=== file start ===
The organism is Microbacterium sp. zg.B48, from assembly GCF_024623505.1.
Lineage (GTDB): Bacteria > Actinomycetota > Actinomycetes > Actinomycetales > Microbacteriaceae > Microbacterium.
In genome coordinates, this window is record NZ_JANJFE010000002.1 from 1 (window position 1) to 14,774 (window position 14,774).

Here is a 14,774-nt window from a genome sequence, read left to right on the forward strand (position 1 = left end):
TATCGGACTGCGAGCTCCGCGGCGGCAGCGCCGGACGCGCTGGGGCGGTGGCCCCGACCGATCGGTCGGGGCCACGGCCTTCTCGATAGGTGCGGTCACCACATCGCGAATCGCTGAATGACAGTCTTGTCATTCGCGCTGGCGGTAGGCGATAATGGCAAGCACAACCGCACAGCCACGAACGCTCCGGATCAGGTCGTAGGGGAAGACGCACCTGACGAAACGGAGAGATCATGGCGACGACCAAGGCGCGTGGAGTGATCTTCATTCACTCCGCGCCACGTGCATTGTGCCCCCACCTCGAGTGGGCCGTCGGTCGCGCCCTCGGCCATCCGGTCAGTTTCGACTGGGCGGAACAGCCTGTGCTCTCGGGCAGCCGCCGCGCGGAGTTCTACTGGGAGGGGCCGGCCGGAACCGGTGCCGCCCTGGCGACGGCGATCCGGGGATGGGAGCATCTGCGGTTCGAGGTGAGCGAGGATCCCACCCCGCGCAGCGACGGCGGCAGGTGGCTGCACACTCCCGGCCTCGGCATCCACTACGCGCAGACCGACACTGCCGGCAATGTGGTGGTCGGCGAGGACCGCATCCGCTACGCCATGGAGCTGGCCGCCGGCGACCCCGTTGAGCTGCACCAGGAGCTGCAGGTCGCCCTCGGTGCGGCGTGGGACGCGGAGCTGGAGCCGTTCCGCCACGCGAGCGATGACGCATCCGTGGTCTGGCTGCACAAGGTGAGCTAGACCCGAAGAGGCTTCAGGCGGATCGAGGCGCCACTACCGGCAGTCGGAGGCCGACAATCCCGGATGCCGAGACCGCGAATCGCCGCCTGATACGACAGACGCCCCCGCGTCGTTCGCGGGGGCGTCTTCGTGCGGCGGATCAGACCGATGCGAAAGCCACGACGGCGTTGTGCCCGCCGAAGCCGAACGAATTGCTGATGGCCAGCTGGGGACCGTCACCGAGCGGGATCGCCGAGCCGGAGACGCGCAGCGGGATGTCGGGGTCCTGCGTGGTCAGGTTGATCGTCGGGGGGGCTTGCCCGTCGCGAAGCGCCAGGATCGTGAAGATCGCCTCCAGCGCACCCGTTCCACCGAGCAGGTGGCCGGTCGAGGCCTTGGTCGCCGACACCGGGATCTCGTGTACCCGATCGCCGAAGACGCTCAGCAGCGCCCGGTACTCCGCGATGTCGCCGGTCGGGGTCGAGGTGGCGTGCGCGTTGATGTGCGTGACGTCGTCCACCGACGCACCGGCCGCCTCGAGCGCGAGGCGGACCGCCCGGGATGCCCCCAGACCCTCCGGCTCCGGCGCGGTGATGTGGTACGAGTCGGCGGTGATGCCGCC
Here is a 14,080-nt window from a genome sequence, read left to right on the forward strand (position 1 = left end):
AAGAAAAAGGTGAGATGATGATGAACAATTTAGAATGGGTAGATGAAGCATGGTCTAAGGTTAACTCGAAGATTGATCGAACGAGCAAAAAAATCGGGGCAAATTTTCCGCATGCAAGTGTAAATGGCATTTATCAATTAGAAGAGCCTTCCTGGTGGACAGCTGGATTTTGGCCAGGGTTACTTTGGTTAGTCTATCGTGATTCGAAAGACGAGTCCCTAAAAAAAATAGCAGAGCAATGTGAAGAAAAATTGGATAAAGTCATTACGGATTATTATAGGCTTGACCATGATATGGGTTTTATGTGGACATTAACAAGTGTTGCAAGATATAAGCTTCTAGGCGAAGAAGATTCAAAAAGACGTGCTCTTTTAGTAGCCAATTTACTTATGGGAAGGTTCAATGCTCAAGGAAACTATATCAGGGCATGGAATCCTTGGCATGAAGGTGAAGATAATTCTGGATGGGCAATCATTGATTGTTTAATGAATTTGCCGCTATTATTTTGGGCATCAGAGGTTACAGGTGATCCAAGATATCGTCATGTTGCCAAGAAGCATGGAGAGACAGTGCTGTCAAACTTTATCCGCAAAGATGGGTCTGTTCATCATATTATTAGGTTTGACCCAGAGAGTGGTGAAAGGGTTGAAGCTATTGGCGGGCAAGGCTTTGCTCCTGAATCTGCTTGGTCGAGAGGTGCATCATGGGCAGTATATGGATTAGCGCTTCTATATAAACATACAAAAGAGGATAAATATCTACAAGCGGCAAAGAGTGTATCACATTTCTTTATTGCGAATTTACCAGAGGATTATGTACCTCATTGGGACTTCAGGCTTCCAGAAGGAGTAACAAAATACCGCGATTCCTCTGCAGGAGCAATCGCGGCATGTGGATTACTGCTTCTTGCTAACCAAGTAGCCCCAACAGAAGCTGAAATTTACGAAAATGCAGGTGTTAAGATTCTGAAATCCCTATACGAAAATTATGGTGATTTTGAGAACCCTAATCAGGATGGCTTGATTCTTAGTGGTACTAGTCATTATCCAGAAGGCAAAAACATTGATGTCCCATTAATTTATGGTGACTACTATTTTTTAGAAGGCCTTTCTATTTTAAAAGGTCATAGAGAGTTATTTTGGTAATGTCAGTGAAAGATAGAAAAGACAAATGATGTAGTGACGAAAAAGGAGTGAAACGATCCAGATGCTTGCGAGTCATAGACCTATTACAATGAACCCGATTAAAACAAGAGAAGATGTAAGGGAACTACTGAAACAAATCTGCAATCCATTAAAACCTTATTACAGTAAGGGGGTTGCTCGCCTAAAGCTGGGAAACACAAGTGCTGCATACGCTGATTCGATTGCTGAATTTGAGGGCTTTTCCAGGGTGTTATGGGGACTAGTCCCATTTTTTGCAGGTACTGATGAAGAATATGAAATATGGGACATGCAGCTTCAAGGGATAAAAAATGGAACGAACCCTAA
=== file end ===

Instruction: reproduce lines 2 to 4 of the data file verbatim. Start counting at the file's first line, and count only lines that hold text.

Lineage (GTDB): Bacteria > Actinomycetota > Actinomycetes > Actinomycetales > Microbacteriaceae > Microbacterium.
In genome coordinates, this window is record NZ_JANJFE010000002.1 from 1 (window position 1) to 14,774 (window position 14,774).

Here is a 14,774-nt window from a genome sequence, read left to right on the forward strand (position 1 = left end):